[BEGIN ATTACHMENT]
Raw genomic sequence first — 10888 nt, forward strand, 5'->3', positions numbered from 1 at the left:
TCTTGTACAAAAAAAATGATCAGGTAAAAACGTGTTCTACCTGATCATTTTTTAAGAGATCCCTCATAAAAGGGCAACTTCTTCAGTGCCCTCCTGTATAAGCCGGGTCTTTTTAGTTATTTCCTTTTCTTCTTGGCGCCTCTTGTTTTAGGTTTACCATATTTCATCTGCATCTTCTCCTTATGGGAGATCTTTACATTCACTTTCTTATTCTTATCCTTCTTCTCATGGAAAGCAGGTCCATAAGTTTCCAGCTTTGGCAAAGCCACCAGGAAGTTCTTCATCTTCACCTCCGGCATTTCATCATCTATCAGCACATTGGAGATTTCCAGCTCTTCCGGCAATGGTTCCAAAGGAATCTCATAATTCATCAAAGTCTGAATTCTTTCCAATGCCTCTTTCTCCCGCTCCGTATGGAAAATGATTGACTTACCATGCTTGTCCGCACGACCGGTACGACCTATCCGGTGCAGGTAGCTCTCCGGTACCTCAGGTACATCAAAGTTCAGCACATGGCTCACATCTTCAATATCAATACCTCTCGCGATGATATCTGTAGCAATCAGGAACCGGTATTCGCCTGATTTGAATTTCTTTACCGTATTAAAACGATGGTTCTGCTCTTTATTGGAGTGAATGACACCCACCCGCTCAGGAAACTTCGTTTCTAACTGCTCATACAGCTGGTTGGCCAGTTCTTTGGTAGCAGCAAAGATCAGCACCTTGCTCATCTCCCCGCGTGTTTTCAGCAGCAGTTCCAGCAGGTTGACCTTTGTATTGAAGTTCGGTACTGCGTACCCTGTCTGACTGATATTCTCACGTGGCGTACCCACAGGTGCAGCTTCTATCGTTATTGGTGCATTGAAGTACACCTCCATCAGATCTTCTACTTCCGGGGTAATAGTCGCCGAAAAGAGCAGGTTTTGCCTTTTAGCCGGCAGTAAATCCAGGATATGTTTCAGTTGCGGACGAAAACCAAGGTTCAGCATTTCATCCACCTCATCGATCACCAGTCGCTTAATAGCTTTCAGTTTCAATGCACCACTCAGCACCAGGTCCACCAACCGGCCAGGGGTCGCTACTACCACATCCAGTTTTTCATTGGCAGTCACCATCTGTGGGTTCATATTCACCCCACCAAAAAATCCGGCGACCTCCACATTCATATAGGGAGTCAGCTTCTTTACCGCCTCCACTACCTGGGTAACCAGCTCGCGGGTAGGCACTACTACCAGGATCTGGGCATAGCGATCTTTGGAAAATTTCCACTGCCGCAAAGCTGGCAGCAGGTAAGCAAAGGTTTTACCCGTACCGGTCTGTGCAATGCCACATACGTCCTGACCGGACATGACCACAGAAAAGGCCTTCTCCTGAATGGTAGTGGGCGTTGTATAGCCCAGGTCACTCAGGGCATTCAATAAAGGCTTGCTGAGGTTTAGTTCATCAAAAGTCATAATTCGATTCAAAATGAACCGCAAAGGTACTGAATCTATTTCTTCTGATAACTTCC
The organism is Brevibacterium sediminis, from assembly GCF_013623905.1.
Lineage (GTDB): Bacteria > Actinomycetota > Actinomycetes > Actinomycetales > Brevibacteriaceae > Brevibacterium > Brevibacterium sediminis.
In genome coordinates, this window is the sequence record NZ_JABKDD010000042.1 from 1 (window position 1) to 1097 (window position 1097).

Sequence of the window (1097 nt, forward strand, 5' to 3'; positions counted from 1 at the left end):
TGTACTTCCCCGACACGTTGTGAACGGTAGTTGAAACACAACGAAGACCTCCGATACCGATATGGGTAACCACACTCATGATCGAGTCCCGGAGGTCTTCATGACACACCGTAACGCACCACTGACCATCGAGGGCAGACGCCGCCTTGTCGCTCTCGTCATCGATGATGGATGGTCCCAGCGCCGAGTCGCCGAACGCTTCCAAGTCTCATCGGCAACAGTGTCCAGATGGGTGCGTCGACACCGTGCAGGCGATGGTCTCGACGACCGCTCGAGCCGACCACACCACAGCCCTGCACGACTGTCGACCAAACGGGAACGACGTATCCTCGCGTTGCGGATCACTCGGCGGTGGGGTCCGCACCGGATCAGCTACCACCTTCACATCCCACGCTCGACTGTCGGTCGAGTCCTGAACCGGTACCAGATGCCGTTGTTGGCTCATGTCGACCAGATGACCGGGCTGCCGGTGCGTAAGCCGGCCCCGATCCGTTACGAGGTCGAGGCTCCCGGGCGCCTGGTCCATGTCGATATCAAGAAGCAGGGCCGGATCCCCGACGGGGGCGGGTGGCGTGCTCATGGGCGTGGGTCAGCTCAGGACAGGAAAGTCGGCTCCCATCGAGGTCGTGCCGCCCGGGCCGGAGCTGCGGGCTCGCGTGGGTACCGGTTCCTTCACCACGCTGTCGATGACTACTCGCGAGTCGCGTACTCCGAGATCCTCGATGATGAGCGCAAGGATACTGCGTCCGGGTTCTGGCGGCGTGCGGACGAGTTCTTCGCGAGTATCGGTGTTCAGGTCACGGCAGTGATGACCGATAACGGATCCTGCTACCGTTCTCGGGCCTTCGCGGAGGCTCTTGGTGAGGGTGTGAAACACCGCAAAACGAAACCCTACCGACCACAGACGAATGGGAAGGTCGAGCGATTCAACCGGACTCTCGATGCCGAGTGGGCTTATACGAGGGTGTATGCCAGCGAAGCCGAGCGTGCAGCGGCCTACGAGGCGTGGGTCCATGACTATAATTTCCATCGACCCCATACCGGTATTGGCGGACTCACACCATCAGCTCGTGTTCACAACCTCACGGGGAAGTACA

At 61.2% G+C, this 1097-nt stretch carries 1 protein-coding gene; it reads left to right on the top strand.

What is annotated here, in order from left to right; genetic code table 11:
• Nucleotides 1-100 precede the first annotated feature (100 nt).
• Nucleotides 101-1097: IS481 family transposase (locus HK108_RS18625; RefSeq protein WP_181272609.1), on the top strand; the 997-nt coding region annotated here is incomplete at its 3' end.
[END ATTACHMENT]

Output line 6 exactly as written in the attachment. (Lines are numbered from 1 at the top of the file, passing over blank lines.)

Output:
Sequence of the window (1097 nt, forward strand, 5' to 3'; positions counted from 1 at the left end):